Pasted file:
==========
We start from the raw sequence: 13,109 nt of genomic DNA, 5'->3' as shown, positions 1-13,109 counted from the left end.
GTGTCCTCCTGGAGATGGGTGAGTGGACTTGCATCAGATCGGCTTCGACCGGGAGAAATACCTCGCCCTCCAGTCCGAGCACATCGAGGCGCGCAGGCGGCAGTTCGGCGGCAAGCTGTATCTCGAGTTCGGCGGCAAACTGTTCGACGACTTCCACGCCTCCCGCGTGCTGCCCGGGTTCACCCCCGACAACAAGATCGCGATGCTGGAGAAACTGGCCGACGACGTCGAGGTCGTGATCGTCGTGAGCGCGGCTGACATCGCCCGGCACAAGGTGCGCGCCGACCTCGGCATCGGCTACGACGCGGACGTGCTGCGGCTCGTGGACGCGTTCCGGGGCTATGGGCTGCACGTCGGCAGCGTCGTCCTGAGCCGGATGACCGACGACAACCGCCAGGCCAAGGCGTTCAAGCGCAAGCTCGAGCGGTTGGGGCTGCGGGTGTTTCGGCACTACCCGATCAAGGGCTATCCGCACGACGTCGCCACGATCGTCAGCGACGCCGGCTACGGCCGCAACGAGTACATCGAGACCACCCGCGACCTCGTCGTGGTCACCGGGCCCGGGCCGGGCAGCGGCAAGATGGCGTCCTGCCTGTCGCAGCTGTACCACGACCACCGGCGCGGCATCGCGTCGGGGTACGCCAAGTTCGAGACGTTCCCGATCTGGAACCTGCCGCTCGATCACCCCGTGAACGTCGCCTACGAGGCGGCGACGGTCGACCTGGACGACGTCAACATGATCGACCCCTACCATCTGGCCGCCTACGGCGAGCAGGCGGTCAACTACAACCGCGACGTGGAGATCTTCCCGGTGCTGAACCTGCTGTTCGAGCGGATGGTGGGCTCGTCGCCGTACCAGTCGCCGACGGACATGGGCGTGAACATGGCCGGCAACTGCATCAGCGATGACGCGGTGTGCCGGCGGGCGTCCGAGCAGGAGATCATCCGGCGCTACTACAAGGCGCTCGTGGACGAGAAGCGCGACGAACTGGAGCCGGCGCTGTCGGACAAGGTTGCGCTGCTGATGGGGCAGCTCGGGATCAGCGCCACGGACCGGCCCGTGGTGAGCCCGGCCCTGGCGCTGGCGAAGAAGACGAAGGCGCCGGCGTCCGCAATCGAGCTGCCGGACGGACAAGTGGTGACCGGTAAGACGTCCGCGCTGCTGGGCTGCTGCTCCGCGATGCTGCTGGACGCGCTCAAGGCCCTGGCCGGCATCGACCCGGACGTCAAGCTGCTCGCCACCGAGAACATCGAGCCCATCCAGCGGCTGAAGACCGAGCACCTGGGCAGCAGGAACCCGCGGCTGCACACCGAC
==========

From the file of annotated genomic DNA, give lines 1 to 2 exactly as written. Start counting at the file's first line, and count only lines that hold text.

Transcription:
We start from the raw sequence: 13,109 nt of genomic DNA, 5'->3' as shown, positions 1-13,109 counted from the left end.
GTGTCCTCCTGGAGATGGGTGAGTGGACTTGCATCAGATCGGCTTCGACCGGGAGAAATACCTCGCCCTCCAGTCCGAGCACATCGAGGCGCGCAGGCGGCAGTTCGGCGGCAAGCTGTATCTCGAGTTCGGCGGCAAACTGTTCGACGACTTCCACGCCTCCCGCGTGCTGCCCGGGTTCACCCCCGACAACAAGATCGCGATGCTGGAGAAACTGGCCGACGACGTCGAGGTCGTGATCGTCGTGAGCGCGGCTGACATCGCCCGGCACAAGGTGCGCGCCGACCTCGGCATCGGCTACGACGCGGACGTGCTGCGGCTCGTGGACGCGTTCCGGGGCTATGGGCTGCACGTCGGCAGCGTCGTCCTGAGCCGGATGACCGACGACAACCGCCAGGCCAAGGCGTTCAAGCGCAAGCTCGAGCGGTTGGGGCTGCGGGTGTTTCGGCACTACCCGATCAAGGGCTATCCGCACGACGTCGCCACGATCGTCAGCGACGCCGGCTACGGCCGCAACGAGTACATCGAGACCACCCGCGACCTCGTCGTGGTCACCGGGCCCGGGCCGGGCAGCGGCAAGATGGCGTCCTGCCTGTCGCAGCTGTACCACGACCACCGGCGCGGCATCGCGTCGGGGTACGCCAAGTTCGAGACGTTCCCGATCTGGAACCTGCCGCTCGATCACCCCGTGAACGTCGCCTACGAGGCGGCGACGGTCGACCTGGACGACGTCAACATGATCGACCCCTACCATCTGGCCGCCTACGGCGAGCAGGCGGTCAACTACAACCGCGACGTGGAGATCTTCCCGGTGCTGAACCTGCTGTTCGAGCGGATGGTGGGCTCGTCGCCGTACCAGTCGCCGACGGACATGGGCGTGAACATGGCCGGCAACTGCATCAGCGATGACGCGGTGTGCCGGCGGGCGTCCGAGCAGGAGATCATCCGGCGCTACTACAAGGCGCTCGTGGACGAGAAGCGCGACGAACTGGAGCCGGCGCTGTCGGACAAGGTTGCGCTGCTGATGGGGCAGCTCGGGATCAGCGCCACGGACCGGCCCGTGGTGAGCCCGGCCCTGGCGCTGGCGAAGAAGACGAAGGCGCCGGCGTCCGCAATCGAGCTGCCGGACGGACAAGTGGTGACCGGTAAGACGTCCGCGCTGCTGGGCTGCTGCTCCGCGATGCTGCTGGACGCGCTCAAGGCCCTGGCCGGCATCGACCCGGACGTCAAGCTGCTCGCCACCGAGAACATCGAGCCCATCCAGCGGCTGAAGACCGAGCACCTGGGCAGCAGGAACCCGCGGCTGCACACCGAC